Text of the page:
Streams facilitate a way to create a level of abstraction
between the program and an input/output device. This allows
a common method of sending and receiving data amongst the
various types of devices available. There are two types of
streams: text and binary.
Text streams are composed of lines. Each line has zero or
more characters and are terminated by a new-line character which
is the last character in a line. Conversions may occur on text
streams during input and output. Text streams consist of only
printable characters, the tab character, and the new-line
character. Spaces cannot appear before a newline character,
although it is implementation-defined whether or not reading a
text stream removes these spaces. An implementation must support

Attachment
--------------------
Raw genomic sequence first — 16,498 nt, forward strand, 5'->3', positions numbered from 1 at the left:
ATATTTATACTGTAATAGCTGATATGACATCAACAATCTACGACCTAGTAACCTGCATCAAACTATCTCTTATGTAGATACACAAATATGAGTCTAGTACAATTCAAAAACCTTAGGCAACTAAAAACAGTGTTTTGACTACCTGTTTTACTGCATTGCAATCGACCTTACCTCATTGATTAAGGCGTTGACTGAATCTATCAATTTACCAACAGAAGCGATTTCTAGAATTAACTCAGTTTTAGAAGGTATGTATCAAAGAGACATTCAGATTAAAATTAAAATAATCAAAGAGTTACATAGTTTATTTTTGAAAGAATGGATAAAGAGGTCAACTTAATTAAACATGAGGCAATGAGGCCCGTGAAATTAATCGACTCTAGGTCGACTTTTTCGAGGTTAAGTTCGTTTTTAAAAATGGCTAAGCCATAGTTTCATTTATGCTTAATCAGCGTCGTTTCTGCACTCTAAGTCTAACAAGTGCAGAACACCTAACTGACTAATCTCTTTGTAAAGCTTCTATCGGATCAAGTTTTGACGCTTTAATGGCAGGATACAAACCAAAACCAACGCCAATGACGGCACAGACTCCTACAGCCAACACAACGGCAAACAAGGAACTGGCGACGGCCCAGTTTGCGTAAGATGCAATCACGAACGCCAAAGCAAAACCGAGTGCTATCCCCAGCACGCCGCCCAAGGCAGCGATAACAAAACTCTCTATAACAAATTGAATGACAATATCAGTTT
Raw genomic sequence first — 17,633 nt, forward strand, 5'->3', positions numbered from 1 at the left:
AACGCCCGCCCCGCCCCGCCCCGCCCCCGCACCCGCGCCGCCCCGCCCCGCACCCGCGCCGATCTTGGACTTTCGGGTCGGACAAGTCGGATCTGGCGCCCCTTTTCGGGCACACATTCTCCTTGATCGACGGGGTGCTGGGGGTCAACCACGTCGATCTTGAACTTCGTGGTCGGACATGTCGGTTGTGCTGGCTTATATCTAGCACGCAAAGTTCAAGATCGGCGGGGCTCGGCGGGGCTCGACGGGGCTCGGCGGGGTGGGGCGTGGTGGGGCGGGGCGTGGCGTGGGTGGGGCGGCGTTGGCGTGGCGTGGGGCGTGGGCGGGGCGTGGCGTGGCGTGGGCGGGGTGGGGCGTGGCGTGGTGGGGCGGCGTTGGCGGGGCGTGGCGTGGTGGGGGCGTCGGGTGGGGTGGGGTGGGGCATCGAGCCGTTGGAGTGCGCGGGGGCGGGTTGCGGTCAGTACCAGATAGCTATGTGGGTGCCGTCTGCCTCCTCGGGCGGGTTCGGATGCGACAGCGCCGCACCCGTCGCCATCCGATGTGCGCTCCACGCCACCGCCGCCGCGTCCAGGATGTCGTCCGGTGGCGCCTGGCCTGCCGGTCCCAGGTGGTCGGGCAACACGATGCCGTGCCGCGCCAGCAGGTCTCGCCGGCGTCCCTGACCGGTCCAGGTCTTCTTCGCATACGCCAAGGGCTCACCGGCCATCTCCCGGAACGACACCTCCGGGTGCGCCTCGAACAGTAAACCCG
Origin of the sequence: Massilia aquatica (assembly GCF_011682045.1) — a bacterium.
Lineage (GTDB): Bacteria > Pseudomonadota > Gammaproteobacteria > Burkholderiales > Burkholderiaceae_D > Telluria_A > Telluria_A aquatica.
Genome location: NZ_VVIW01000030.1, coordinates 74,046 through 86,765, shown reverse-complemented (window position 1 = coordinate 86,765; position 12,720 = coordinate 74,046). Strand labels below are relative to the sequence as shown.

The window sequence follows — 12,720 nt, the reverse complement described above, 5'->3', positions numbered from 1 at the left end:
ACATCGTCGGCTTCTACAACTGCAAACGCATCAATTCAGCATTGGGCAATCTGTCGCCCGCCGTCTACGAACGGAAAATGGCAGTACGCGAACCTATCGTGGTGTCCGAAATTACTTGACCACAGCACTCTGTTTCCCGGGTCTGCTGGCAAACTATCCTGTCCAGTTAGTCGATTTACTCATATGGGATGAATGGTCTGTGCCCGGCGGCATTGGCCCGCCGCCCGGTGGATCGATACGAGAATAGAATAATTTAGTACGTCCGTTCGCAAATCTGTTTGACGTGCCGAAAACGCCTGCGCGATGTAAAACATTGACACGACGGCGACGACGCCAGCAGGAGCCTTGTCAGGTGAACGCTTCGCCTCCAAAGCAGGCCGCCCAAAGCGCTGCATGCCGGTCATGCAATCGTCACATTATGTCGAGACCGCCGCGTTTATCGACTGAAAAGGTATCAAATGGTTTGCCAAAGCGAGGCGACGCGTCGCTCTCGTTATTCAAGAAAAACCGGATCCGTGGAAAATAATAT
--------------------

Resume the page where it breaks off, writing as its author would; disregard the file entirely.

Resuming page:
lines of up to at least 254 characters including the new-line
Binary streams input and output data in an exactly 1:1 ratio.
No conversion exists and all characters may be transferred.
When a program begins, there are already three available
streams: standard input, standard output, and standard error.
Files are associated with streams and must be opened to be
used. The point of I/O within a file is determined by the file
position. When a file is opened, the file position points to the
beginning of the file unless the file is opened for an append
operation in which case the position points to the end of the
file. The file position follows read and write operations to
indicate where the next operation will occur.
When a file is closed, no more actions can be taken on it
until it is opened again. Exiting from the main function causes
all open files to be closed.